Antithrombotic Therapy After Peripheral Vascular Intervention.

Journal Article (Review)

Cardioprotective medications and risk-factor modification are the hallmarks of treatment for all patients with peripheral artery disease (PAD). If symptoms are life-limiting and/or do not respond to conservative treatment, endovascular or surgical revascularization can be considered especially for patients with critical limb ischemia or acute limb ischemia. The rates of peripheral vascular intervention (PVI) have risen dramatically over the past few decades and much of this care have shifted from inpatient hospital settings to outpatient settings and office-based clinics. While PVI rates have surged and technology advancements have dramatically changed the face of PVI, the data behind optimal antithrombotic therapy following PVI is scant. Currently in the USA, most patients are treated with indefinite aspirin therapy and a variable duration of clopidogrel (or other P2Y12 inhibitor)-typically 1 month, 3 months, or indefinite therapy. More observational analyses and randomized clinical trials evaluating clinically relevant outcomes such as cardiovascular morbidity/mortality and the risk of bleeding are needed to guide the optimal role and duration of antithrombotic therapy post-PVI.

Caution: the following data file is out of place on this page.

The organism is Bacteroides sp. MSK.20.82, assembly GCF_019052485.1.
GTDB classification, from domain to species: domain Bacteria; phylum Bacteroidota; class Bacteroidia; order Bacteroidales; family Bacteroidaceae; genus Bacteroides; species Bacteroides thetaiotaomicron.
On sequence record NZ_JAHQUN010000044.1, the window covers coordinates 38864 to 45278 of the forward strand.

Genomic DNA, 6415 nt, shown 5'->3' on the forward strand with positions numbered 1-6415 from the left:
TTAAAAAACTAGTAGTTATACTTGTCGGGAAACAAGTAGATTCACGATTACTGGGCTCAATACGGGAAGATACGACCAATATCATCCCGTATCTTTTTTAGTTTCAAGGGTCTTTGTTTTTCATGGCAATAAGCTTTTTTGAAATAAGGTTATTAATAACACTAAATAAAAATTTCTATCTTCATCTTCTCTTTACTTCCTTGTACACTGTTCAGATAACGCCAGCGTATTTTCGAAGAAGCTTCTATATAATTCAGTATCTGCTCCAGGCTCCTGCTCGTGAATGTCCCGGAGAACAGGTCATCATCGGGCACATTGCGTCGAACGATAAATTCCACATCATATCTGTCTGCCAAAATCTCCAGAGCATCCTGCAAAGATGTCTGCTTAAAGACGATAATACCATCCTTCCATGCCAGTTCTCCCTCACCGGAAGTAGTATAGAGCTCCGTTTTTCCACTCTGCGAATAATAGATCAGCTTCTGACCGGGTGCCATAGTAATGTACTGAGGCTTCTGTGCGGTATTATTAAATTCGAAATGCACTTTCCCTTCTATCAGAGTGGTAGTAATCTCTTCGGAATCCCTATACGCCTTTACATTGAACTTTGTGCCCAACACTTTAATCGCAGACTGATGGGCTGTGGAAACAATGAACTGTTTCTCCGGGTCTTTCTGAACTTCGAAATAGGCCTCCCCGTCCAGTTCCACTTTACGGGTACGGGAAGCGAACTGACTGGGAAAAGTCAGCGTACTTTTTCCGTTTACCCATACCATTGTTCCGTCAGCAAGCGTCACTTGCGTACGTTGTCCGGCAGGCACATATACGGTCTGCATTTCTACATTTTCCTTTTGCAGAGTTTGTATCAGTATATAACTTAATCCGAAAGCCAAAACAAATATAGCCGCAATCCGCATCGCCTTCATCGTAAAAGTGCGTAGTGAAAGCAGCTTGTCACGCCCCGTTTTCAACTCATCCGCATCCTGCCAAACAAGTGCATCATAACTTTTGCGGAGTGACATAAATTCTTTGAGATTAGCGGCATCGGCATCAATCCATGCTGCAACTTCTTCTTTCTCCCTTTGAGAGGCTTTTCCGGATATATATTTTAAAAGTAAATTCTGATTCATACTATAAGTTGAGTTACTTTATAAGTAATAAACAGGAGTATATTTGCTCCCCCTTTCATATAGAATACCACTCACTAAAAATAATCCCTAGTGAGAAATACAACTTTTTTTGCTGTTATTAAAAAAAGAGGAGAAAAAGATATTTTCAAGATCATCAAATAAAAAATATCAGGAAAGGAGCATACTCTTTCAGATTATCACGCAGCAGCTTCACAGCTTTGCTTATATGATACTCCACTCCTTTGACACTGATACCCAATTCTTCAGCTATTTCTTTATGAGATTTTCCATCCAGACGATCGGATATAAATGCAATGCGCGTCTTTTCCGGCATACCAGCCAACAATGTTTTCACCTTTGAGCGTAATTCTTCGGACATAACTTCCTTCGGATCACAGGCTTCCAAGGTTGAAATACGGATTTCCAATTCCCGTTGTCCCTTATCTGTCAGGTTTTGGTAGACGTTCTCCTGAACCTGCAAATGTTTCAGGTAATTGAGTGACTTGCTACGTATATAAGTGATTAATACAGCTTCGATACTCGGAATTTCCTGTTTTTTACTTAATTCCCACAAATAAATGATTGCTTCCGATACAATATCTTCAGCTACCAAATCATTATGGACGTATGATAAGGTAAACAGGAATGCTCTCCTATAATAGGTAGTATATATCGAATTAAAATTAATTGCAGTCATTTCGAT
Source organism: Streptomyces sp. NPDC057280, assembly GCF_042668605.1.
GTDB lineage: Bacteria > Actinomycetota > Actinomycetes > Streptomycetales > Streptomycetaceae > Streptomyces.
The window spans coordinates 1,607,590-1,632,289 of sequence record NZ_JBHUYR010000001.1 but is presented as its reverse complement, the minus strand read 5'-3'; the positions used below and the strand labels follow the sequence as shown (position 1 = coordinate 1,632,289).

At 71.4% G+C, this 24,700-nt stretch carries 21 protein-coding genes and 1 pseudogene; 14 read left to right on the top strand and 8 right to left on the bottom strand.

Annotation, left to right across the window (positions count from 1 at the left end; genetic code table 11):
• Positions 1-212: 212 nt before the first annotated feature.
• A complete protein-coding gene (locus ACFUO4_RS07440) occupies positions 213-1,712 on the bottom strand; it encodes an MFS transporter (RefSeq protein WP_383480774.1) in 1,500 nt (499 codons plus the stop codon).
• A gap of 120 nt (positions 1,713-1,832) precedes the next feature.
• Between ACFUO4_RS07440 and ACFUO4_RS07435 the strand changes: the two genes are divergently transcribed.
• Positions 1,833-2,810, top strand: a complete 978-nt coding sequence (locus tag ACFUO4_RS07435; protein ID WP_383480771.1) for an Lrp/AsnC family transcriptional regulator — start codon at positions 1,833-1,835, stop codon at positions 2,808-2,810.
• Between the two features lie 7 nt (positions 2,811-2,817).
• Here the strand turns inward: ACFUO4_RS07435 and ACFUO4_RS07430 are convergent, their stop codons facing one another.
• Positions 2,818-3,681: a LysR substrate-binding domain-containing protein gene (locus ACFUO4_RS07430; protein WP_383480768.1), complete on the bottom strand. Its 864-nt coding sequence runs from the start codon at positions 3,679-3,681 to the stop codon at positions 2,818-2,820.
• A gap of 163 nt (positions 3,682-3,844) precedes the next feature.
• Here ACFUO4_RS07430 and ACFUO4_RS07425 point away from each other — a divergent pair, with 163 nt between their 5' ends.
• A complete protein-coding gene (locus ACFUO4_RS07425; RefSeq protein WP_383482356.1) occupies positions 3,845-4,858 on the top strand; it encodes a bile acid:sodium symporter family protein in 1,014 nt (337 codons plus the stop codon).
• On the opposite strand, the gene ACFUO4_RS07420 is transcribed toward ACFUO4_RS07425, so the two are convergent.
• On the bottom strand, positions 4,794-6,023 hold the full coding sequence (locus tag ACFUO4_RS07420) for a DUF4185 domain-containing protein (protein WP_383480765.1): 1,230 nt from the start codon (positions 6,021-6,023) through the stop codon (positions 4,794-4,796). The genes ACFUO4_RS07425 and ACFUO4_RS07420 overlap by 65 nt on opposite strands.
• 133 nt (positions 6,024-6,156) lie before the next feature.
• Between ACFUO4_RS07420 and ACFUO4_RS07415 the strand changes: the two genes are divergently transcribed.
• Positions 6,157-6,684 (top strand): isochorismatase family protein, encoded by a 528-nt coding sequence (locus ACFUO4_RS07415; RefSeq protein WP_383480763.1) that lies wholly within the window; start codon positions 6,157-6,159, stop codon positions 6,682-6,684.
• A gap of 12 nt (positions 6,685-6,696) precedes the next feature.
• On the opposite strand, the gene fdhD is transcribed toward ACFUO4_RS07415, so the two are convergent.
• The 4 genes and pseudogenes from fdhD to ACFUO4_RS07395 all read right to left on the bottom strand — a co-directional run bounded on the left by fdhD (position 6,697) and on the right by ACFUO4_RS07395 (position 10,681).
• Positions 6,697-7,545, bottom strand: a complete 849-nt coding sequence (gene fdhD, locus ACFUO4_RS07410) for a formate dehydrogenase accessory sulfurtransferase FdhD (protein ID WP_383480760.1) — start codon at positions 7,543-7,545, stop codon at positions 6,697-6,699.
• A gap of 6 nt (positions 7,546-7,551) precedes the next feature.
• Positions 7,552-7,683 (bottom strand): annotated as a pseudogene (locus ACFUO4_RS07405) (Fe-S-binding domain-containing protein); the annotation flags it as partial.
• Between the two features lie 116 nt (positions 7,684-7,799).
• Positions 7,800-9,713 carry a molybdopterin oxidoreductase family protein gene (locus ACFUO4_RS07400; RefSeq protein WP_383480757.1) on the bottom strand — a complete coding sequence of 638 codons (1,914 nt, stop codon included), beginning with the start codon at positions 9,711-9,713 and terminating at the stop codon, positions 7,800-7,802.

Full Text

Duke Authors

Cited Authors

  • Hu, P; Jones, S

Published Date

  • March 2016

Published In

Volume / Issue

  • 18 / 3

Start / End Page

  • 26 -

PubMed ID

  • 26841788

Electronic International Standard Serial Number (EISSN)

  • 1534-3170

International Standard Serial Number (ISSN)

  • 1523-3782

Digital Object Identifier (DOI)

  • 10.1007/s11886-016-0706-0

Language

  • eng